By the time stepped into the cage Sunday night against , doctors had released from a local Corpus Christi, Texas, hospital. Less than four hours earlier hammered the 27-year-old Brazilian bantamweight in 18 seconds with right hands, bringing a familiar roar from the crowd before a nervous hush took over the Bank America Center. Galvao lay grotesquely stiff on the canvas, his legs elevated in unison as if he was targeting his abs, his arms locked at the elbows.
Returning to the StubHub Center for the first time since his shocking opening round knockout loss to Jhonny Gonzalez four years ago, featherweight Abner Mares gave his supporters a much better showcase Saturday. From the opening bell of a 12-round WBA featherweight championship contest, Mares peppered the challenger, Guadalajara’s Andres Gutierrez, with stinging power punches in a ceaseless stream in line with his swarming, pressuring style.
Leo Santa Cruz and Abner Mares sat beside one another at the final press conference before Saturday’s boxing card at the StubHub Center each with arms crossed. They were cordial but not especially interested in pleasantries. Instead, each boxer knew he had to contend with two opponents: the men they were set to fight in feature bouts on a Premier Boxing Championship card, and their Southern California rival.
Muck Rack makes it simple to find people, tweets, or articles that mention any name, keyword, company, hashtag etc. We've compiled this guide to help you make the most of your search.
Selecting a term
Start searching tweets, articles from media outlets, articles mentioned in tweets, journalists'
names, titles and bios with some suggested searches:
Companies or Topics (e.g. iPhone, Microsoft)
Phrases (e.g. "cloud computing") — use quotes to keep the terms together
Twitter handles (e.g. @username) — returns those who have mentioned or replied to
Names (e.g. "David Pogue")
Hashtags (e.g. #sxsw, #london2012)
Bio details (e.g. vegan, Olympics, father)
Muck Rack's Advanced Search allows for many boolean operators.
Find results that mention multiple specified terms, use AND or
+. For example, ensure each result contains both Elon Musk and Mark Zuckerberg by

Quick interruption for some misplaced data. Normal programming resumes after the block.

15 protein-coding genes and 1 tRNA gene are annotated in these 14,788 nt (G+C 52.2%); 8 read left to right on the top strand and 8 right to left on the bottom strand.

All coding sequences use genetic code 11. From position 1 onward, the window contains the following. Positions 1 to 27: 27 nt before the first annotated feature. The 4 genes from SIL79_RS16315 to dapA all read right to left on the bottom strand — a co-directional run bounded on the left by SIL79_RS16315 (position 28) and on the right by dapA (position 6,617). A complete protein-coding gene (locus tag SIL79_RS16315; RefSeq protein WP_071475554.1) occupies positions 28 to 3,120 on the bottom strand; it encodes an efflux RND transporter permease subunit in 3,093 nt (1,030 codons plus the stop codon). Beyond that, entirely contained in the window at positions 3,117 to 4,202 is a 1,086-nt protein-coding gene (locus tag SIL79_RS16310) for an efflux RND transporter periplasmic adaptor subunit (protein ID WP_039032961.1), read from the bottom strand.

searching Musk AND Zuckerberg or Musk + Zuckerberg.
Use the operators OR or , to broaden your search when you'd like either of
multiple terms to appear in results. (This is the default behavior of our search when no operators
are used). For example, results will contain either cake or cookie by searching cake OR cookie or cake,cookie
Use NOT or - to subtract results from your search. For
example, searching Disney will yield results about the Walt Disney Company as well as Walt Disney
World Resort. To exclude mentions of Disney World, search for Disney -World or Disney
When using one of these operators with a phrase, enclose it in quotation marks. For example, you can
find results about smartphones excluding Apple's iPhone 4S by searching smartphone -"iPhone
Exact case matching or punctuation
If you're searching for a brand name or keyword that relies on specific punctuation marks or capitalization, you can
find results that match your exact query by adding matchcase: before the keyword you're searching for, like matchcase:E*TRADE .
Use parentheses to separate multiple
boolean phrases. For example, to find journalists talking about having fun in Disney World or
Disneyland, search for ("disney world" OR disneyland) AND fun.
An asterisk can be used to search for any variation of a root word truncated by the asterisk. For example, searching for admin* will return results for administrator, administration, administer, administered, etc.
A near operator is an AND operator where you can control the distance between the words. You can vary the distance the near operation uses by adding a forward slash and number (between 0-99) such as strawberries NEAR/10 "whipped cream", which means the strawberries must exist within 10 words of "whipped cream".